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Samchik

10+ Year Member
7+ Year Member
May 21, 2008
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Pre-Medical
Hi,

I have a problem with understanding why in organic chemistry species with a negative charge are called bases and species with positive one - acids, whereas in biology texts positive charge refers to basicity and negative charge to acidity.

For example, from Wade 6th ed, Organic Chemistry: "An acetylide ion is a strong base and a powerful nucleophile".

R-C≡C:-

Also, an amine group is referred to as a basic group, because it has a pair of lone electrons on nitrogen.

At the same time in biology texts phosphates in DNA are referred to as acidic (even though they have negative charge), and histones are referred to as basic (positive charge).

I thought that a base is an electron donor, and therefore it should have a negative charge before reaction with acid.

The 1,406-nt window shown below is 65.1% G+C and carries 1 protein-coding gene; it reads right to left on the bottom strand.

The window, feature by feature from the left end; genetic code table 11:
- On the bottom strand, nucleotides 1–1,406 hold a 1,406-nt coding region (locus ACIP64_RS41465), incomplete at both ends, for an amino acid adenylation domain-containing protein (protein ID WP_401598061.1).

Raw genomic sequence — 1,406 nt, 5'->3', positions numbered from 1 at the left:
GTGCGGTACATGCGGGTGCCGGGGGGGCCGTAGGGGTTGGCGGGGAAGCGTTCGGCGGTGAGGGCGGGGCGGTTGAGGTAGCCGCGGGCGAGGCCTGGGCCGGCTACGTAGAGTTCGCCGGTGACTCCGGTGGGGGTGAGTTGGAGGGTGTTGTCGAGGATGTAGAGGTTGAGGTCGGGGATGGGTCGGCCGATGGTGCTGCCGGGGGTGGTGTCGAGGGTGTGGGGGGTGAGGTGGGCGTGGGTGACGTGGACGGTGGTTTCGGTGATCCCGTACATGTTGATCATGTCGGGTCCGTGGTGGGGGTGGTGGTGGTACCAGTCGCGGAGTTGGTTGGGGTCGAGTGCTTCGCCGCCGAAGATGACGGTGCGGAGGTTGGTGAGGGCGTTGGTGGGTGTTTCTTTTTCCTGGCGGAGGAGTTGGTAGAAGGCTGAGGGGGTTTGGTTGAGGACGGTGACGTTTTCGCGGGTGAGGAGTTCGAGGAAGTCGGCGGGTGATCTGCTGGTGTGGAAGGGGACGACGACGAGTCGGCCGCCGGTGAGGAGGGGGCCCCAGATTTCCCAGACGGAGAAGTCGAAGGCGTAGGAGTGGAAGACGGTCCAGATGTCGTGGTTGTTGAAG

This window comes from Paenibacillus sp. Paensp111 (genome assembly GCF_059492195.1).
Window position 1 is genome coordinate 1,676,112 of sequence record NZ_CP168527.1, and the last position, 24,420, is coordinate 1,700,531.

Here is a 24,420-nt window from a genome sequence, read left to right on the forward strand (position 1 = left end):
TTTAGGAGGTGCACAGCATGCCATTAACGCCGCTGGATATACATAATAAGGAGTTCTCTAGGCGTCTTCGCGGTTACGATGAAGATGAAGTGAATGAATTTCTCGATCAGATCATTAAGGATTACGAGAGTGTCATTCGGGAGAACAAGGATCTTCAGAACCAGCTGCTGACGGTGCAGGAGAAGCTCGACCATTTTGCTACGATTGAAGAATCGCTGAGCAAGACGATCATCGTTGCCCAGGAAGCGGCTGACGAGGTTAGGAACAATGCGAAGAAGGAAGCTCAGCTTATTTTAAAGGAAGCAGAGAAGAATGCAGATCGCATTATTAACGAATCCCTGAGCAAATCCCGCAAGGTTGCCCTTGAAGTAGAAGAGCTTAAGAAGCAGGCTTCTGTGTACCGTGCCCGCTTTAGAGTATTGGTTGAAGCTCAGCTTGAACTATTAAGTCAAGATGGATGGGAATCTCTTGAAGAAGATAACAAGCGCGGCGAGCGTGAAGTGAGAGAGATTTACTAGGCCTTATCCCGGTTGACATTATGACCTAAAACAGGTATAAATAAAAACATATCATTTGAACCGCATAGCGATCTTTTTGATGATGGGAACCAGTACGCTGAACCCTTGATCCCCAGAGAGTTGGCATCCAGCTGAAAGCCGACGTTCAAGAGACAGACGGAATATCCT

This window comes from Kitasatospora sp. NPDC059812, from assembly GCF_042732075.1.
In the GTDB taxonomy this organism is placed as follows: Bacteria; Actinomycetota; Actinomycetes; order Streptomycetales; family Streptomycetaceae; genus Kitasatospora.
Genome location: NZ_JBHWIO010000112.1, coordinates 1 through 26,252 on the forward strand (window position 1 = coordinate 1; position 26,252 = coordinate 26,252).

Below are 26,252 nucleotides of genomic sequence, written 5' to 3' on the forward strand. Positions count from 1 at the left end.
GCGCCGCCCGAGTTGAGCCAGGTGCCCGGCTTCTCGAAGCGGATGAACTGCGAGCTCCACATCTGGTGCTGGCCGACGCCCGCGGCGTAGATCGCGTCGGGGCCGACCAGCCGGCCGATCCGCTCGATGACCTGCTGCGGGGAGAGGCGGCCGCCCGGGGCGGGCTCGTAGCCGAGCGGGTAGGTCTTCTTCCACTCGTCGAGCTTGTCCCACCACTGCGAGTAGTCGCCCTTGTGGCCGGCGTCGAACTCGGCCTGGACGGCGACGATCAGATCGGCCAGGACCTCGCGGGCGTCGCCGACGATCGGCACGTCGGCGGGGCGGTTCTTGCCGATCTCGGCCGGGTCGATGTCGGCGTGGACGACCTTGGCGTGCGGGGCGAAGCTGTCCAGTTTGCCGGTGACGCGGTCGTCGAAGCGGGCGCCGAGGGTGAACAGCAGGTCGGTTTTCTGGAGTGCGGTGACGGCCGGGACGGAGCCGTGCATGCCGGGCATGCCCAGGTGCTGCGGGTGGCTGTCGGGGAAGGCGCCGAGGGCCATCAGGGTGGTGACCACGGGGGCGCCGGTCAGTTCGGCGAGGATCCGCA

Do you have any idea how to distinguish between acids and bases with regard to their charges?

Thank you in advance!
 
Mar 23, 2011
112
0
Status
Pre-Medical
Ok I think you need to understand Bronsted Lowry Acid Base vs Lewis Acid Base.

Organic chemistry nucleophile/electrophile reactions follow Lewis Acid/Base chemistry where the nucleophile is the base which donates electrons to the electrophile( the acid).

Gen Chem, and the phosphate example follow the BL acid / base theory, where the acid is the proton donor and the base is the proton acceptor.

Phosphoric acid is triprotic(3 dissociable H's). So whether phosphate is an acid or base is determined by the conditions(acidic vs basic env) which determine its protonation state, and what its reacting with.

So I would suggest looking up the phosphate buffer system in the blood. And also looking up the reasons for using Lewis vs BL and vice versa.
 
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